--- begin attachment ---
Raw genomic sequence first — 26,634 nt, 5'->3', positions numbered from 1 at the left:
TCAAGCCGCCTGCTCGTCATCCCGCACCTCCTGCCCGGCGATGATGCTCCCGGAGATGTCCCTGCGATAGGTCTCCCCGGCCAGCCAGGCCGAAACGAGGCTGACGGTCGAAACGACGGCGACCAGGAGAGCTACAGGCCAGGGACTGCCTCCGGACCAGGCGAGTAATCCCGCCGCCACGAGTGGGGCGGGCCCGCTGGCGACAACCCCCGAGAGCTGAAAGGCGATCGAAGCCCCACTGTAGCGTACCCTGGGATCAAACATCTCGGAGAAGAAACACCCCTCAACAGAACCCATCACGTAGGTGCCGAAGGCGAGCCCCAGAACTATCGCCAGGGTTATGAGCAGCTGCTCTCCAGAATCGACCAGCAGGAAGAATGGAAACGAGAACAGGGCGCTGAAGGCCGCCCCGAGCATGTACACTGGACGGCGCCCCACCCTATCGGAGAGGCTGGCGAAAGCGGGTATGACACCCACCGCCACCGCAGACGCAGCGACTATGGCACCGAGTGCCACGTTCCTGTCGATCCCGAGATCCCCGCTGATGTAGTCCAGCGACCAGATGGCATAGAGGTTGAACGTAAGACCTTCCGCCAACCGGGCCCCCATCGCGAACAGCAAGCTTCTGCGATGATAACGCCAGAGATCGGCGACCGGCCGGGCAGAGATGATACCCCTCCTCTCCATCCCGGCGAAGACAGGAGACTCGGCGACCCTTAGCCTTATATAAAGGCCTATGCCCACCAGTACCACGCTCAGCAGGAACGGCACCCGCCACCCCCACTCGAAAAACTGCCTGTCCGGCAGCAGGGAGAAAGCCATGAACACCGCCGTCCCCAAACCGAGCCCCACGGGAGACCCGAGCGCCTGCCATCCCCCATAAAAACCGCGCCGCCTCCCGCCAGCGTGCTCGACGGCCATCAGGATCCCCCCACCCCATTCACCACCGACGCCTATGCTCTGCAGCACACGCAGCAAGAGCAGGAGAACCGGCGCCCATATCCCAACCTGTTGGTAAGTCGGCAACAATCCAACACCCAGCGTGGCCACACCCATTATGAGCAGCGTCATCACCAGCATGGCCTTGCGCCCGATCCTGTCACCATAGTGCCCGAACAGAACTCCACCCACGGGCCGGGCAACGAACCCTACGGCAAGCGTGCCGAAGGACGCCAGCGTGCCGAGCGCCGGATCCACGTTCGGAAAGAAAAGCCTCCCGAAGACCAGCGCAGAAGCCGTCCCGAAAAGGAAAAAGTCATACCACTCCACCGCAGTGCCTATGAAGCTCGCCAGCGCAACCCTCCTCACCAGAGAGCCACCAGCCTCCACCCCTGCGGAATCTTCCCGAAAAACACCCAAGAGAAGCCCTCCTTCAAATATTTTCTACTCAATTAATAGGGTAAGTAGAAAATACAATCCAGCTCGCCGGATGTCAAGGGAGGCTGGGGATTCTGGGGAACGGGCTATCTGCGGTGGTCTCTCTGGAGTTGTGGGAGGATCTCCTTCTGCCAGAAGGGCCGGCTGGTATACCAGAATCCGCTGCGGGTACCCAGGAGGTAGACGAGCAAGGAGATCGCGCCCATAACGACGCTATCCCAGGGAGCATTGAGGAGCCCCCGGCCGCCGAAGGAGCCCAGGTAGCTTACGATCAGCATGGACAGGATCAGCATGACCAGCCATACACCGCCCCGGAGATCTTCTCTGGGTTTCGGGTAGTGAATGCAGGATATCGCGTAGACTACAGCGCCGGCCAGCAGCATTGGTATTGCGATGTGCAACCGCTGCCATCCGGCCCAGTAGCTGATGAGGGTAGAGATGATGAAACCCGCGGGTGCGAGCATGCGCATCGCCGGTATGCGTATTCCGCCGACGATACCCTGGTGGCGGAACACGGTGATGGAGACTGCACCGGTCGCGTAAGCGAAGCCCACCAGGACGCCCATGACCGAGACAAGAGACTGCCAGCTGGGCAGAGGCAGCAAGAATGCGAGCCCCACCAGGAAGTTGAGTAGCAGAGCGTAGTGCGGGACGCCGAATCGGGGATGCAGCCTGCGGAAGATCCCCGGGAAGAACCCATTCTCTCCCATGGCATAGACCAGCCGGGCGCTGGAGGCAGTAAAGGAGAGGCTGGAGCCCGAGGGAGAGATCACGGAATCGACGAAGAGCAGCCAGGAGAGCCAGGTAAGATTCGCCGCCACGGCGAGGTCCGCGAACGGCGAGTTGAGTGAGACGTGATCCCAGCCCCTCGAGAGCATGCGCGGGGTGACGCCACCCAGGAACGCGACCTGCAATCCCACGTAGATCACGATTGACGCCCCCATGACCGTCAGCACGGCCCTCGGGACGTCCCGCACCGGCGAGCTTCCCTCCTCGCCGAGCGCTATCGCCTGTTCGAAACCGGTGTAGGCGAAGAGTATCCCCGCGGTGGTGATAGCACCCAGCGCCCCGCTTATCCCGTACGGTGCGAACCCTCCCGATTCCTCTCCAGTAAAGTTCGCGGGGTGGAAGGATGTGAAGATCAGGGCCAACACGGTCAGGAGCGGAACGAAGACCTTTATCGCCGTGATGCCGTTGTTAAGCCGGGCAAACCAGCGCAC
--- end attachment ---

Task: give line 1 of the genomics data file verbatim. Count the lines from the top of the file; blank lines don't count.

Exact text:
Raw genomic sequence first — 26,634 nt, 5'->3', positions numbered from 1 at the left: